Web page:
Frank Warren is all too aware of the wider implications of mental health. His brother, Mark, was a schizophrenic who committed suicide 10 years ago.
So, with his own personal history, he at least partially understands the demons that Tyson Fury has faced and continues to face and, as a result, has a great deal of protectiveness over the boxer.
It is all too clear that, for Fury, boxing is not so much about the physical demands as the mental side — both in and out of the ring.
For now, Warren insists his fighter “sounds in a good place mentally”, a far cry from when he hit rock bottom in the wake of his Wladimir Klitschko win — battling with drink and drugs and coming close to committing suicide before clawing his way back to the top.
But Warren said: “Of course, I still worry about him. Boxing is a tough sport, but it’s been Tyson’s saviour. My concern is when he leaves boxing. His greatest challenge possibly comes after that.
“Look at Frank Bruno, Ricky Hatton, Joe Calzaghe. They couldn’t handle it. But I like to think that Tyson’s already had his biggest low, he’s aware of what the problems are and will be in the future.
"He’s also fulfilled everything by coming back and will hopefully go on to achieve even more.”
Warren has watched Fury closely from the outset of his career but it was following his second victory over Dereck Chisora in 2014 that the promoter decided he had the potential to be the world’s best heavyweight, a year before he achieved it in unexpected fashion against a previously unstoppable Klitschko.
“Tyson took Dereck Chisora to school that day and, in that moment, I became quite a fan,” he said. “But I didn’t realise how bad things got for him out of the ring and there’s some other things involved which haven’t come out that he was quite hurt by.
“He was in a bad place but we got talking. People said it was a risk and were very worried about him. No one really gave him a chance, but we worked hard on plotting his path to getting his titles back and it wasn’t like we were throwing him in the deep end.
"He’s worked so hard and I couldn’t be more delighted — it’s a great advert for mental health.”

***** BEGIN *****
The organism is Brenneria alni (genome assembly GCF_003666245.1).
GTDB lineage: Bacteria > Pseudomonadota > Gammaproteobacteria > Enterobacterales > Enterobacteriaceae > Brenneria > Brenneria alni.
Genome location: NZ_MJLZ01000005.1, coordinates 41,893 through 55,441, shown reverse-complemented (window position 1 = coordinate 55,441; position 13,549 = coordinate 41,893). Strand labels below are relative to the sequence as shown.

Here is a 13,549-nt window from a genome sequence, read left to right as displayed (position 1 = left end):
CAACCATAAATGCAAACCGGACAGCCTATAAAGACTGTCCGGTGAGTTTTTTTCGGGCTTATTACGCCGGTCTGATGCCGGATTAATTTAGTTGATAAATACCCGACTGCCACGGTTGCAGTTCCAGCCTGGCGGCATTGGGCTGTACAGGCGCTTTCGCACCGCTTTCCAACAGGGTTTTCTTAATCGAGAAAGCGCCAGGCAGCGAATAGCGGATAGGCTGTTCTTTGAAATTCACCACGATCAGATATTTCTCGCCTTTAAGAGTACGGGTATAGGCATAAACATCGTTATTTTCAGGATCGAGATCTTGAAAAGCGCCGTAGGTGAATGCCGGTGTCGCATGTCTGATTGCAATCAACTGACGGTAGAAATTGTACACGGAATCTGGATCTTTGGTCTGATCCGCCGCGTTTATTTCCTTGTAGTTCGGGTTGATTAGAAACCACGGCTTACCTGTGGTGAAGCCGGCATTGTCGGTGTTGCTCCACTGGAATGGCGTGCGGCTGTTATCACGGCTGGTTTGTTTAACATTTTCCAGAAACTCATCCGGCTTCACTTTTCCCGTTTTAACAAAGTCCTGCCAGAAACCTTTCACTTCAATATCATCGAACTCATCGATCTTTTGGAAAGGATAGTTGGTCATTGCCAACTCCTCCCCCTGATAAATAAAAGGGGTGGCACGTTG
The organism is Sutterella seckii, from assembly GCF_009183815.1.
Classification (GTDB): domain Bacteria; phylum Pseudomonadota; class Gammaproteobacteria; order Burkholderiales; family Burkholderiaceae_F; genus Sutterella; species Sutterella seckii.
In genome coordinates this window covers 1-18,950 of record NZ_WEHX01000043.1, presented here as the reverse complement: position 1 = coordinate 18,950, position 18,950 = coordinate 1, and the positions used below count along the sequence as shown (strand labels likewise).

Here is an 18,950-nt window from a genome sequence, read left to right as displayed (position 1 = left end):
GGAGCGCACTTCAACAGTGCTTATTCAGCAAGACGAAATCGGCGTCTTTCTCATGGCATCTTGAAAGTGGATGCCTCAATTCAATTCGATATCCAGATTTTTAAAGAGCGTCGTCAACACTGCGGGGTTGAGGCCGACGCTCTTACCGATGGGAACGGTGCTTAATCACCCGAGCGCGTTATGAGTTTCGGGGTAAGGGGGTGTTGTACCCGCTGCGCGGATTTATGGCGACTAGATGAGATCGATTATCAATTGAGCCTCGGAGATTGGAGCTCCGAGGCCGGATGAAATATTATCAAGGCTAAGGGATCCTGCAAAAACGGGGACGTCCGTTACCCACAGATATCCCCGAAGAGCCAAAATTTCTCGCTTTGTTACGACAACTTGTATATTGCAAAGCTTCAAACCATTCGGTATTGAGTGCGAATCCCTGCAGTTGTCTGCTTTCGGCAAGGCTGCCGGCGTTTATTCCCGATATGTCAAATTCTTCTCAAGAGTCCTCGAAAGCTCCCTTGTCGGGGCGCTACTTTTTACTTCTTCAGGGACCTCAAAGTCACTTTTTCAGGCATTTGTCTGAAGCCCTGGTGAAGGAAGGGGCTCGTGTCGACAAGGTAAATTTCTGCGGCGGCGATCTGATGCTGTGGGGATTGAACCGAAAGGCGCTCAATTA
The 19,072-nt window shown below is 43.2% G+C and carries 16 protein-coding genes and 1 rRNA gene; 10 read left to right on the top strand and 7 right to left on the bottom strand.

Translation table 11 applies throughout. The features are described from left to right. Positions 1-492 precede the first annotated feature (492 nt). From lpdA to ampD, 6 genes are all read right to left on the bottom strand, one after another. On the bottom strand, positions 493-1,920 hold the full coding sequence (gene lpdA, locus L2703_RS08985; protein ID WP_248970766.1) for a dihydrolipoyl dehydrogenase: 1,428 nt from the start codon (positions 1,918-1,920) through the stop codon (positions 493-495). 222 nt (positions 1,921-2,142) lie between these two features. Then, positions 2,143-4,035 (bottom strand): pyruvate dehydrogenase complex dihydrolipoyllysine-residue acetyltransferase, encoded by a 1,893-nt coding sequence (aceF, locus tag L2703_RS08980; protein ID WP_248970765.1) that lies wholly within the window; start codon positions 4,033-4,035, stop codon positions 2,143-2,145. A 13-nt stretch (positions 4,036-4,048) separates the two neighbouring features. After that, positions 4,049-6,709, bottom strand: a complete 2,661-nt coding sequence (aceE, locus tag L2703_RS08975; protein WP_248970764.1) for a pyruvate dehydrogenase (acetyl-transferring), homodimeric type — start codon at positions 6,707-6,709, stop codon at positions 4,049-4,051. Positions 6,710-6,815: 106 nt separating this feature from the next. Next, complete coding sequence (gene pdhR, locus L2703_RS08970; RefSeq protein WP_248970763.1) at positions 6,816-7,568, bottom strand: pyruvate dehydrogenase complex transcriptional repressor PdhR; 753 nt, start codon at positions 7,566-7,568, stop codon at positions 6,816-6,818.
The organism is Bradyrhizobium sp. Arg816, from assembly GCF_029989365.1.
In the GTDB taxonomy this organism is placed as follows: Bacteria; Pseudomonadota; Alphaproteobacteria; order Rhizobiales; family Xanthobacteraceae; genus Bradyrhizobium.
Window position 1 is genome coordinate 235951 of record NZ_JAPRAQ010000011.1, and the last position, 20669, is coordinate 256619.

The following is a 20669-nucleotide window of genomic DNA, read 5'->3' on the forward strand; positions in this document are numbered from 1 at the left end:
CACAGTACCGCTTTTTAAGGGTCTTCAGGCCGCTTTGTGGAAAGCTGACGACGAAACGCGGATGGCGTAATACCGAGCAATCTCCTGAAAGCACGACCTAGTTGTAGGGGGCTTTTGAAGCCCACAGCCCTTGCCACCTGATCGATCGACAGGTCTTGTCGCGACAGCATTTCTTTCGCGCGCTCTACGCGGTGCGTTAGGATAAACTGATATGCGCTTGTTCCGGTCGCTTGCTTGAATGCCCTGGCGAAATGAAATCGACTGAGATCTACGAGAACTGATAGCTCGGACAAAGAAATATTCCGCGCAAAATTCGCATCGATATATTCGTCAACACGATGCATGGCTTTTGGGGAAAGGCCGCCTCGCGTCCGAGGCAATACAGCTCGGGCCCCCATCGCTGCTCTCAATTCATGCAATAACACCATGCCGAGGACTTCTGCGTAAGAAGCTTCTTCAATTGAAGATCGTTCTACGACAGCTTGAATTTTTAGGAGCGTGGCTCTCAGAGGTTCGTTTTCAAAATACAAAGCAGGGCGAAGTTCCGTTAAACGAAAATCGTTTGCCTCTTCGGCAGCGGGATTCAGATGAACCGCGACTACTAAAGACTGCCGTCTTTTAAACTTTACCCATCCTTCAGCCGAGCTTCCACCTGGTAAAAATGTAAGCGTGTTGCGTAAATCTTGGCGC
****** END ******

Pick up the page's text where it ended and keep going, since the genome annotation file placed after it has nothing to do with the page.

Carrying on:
Along with Warren, trainer Ben Davison had been alongside for the entire journey of redemption before Fury surprisingly decided to axe him in the lead-up to the second Wilder encounter.
Fury explained the need for the change in that he felt, with Davison, he was going stale, the sessions day in, day out, becoming too repetitive.
The Briton has instead turned to SugarHill Steward. In a conference call on Thursday night from his US training camp, Fury insisted that the move came about with a view to knocking out Wilder, having lost faith in the judges to make the right call come the end of the fight.
As for whether Fury was taking a risk in such a change, Warren added: “Well, before people said Tyson was taking a risk and ‘Who’s Ben?’ — and look how that turned out.
"But Tyson’s a real student of boxing and knows the sport well. He made a good choice in Ben and that was the man for him at the time.
“Ben did brilliantly and I’m disappointed that they split, but Tyson felt he needed to add something to his armoury for this fight. But the reality is that no one’s really going to teach Tyson to box.
"This is about a trainer honing a point, and that’s because Tyson believes he can stop Wilder in the ring.”
For now, Warren sees Fury as the world’s no1 but believes British heavyweight boxing has a strength in depth like never before.
In April, the O2 will host the all-London encounter between Daniel Dubois and Joe Joyce, and Warren believes the winner of that is the natural challenger once the dust has settled between Joshua, Fury and Wilder.
For now, though, the focus is on Fury. As for a prediction, Warren said: “When I last spoke to Tyson, he said, ‘I’m going to smash him up’. Those are his words, not mine.”